WILLIE LIMOND is hoping that the appliance of sports science can finally help him win the British title he has craved for all of his 15-year professional boxing career.

The 35-year-old will put his Commonwealth light-welterweight title on the line when he meets British champion Curtis Woodhouse at the Braehead Arena on June 27, with the latter doing the same with his Lonsdale belt in the chief supporting bout to Ricky Burns' ring comeback.

But as Limond looks to prove that age is just a number he has become increasingly grateful to Glasgow University Human Biology and Sports Science guru Dr Niall McFarlane for helping him remain in top condition as he bids to make it third-time lucky and finally become British boss.

Limond said: "I owe Dr McFarlane an awful lot of thanks for the work he does with me at Glasgow University.

"I first became involved with Niall about 10 years ago after Scott Harrison hooked up with him. I would say that the work the doctor does with me is what has kept me boxing at the highest domestic level into my mid-30s.

"When you reach this stage in your boxing career the devil is in the detail and that is why what Niall does with me is so important.

"It is not just about making sure that my body fat percentage is down about seven per cent but is also about ensuring my body is able to do the correct work at the correct time.

"From that point of view we regularly do what is known as the V02 Max Test, in which you are masked up and put on a treadmill and Niall will measure the volume of air expired along with the percentages of oxygen and carbon dioxide in the expired air in one minute of graded exercise.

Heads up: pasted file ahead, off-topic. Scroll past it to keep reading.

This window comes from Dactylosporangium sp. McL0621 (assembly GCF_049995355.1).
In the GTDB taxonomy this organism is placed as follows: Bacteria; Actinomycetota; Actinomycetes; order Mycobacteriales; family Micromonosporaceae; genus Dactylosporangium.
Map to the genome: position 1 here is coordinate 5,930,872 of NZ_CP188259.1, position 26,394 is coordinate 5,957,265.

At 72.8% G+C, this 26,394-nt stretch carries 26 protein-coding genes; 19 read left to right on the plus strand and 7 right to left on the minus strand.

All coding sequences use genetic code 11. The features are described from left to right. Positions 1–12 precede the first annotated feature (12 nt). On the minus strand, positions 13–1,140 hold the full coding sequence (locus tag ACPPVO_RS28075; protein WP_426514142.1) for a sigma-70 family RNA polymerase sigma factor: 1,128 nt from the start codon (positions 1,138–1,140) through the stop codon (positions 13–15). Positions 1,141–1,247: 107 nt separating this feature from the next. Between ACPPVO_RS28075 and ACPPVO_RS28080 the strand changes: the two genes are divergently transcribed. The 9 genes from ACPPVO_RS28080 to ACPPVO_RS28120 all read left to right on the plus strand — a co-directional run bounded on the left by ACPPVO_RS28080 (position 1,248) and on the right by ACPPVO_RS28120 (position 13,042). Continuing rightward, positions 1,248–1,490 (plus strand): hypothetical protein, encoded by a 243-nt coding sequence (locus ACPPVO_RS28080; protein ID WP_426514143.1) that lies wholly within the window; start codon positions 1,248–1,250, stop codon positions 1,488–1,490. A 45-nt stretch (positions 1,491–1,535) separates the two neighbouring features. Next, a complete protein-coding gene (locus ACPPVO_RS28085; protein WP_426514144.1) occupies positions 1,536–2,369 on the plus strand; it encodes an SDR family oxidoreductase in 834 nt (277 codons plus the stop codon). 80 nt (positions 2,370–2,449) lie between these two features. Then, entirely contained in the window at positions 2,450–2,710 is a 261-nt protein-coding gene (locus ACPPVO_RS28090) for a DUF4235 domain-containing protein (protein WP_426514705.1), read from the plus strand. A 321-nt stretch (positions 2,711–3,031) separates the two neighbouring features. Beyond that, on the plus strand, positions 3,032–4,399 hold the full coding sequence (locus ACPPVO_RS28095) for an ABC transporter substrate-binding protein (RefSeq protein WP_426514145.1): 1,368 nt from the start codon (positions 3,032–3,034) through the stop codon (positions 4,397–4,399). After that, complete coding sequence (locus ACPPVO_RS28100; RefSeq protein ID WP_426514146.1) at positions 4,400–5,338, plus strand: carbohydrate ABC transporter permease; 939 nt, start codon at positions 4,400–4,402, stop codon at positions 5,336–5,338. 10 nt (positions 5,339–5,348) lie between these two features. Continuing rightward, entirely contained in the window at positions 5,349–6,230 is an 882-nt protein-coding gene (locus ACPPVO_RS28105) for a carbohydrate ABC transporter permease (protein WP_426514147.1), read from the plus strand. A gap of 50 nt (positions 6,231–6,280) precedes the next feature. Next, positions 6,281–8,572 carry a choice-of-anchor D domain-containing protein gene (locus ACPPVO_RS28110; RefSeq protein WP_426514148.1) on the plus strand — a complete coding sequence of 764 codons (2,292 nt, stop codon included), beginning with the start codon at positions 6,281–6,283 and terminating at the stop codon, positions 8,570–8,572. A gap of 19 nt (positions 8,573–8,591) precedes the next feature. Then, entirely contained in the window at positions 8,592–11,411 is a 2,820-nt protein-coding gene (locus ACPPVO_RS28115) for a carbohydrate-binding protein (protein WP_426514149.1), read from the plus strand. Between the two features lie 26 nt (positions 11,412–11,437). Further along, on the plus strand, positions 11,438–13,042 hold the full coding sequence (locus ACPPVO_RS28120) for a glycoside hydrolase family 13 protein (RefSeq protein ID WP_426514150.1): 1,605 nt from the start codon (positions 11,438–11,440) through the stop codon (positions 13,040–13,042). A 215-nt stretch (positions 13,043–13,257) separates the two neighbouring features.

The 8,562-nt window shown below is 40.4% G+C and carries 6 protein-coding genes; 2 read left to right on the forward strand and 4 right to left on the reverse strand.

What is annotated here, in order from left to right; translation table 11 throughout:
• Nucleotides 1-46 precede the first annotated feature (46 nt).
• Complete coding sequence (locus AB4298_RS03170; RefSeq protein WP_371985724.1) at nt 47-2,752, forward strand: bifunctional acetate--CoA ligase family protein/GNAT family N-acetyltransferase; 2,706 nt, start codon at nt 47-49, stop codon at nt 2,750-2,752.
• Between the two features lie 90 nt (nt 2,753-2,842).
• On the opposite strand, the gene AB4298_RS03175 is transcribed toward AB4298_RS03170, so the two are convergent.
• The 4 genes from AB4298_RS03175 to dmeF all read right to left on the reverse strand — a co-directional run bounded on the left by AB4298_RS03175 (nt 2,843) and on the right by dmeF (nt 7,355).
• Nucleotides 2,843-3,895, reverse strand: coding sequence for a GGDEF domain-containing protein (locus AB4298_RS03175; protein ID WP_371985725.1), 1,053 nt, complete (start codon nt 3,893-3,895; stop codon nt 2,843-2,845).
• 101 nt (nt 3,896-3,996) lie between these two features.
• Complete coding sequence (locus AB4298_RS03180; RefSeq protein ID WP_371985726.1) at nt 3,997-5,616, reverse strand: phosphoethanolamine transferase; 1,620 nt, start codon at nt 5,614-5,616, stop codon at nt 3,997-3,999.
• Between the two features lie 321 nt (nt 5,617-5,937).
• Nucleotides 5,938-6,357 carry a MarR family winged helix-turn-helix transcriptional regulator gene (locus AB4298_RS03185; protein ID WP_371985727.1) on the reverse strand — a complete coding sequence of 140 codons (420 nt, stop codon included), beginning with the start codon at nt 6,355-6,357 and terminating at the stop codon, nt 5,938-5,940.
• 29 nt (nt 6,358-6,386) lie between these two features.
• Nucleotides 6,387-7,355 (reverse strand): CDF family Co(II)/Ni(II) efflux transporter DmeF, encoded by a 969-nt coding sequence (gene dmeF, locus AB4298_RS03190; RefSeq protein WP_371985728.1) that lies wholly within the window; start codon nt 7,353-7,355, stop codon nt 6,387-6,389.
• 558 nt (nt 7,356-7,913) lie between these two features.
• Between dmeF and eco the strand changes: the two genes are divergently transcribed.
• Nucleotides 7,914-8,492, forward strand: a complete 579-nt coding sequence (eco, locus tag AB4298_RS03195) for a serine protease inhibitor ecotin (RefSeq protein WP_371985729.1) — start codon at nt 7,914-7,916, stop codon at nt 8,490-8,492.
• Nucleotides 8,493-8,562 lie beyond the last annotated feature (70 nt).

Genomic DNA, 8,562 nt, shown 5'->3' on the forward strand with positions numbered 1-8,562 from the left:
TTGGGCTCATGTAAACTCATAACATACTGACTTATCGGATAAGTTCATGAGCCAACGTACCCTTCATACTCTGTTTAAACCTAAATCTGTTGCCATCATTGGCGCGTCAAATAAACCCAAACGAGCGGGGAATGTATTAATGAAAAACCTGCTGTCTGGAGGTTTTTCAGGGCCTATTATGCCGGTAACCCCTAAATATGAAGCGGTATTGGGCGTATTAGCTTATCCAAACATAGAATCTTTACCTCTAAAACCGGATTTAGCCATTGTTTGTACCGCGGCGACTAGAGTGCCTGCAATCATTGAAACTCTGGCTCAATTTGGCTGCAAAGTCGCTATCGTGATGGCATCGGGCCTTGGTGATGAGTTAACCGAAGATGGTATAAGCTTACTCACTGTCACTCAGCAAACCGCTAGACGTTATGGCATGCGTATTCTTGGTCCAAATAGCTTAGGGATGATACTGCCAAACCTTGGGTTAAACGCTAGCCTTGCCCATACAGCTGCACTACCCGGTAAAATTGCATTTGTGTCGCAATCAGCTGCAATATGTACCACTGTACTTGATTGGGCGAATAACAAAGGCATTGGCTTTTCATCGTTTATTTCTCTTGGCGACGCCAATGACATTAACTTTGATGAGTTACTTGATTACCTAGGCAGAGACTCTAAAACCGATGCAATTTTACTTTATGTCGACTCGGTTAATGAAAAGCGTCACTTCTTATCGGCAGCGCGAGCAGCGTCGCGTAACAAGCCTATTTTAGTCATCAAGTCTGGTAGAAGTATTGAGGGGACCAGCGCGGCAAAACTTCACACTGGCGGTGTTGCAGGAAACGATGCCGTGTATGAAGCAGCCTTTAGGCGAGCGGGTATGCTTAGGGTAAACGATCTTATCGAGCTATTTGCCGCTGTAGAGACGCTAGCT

"From this Niall can tell my potential for endurance. On top of that he can assess aerobic and lactate thresholds which are the best predictors of my current endurance performance.

"At 35 it is vital you listen to your body and do not over-train when you have nothing in the tank and the Max Test is crucial to avoiding that."

Limond added: "But the great thing about Niall is that he is continuously available for me and this is an ongoing set of measures during my build-up to a big fight - and they don't get any bigger than this one with Curtis Woodhouse.

"So it is important to me that I can record my thanks to Niall for all his time and help. Without it I doubt if I would still be in the shape I am."

But the good doctor's expertise is not just confined to fitness assessment, fat measurement and lactic appraisal.

Limond explained: "I am quite superstitious in my build-up and I stick to what works. Every fighter dreads picking up a bug and Niall is excellent at tipping me off about what is rife during my countdown to fight night.

"On his advice I started wearing gloves on the weeks leading to a big fight and I have, touch wood, avoided coming down with any lurgies for a while now when it would really have disrupted my preparation.

"In fact, Niall even has me carrying an anti-bacterial gel with me to avoid picking up anything nasty through a handshake and I do that now even when I am not in training.

"So over the years the work I have done with Niall has really altered my outlook on things and if I manage to beat Woodhouse and finally win the British title at the third time of asking I will owe a lot of that success to Dr McFarlane."

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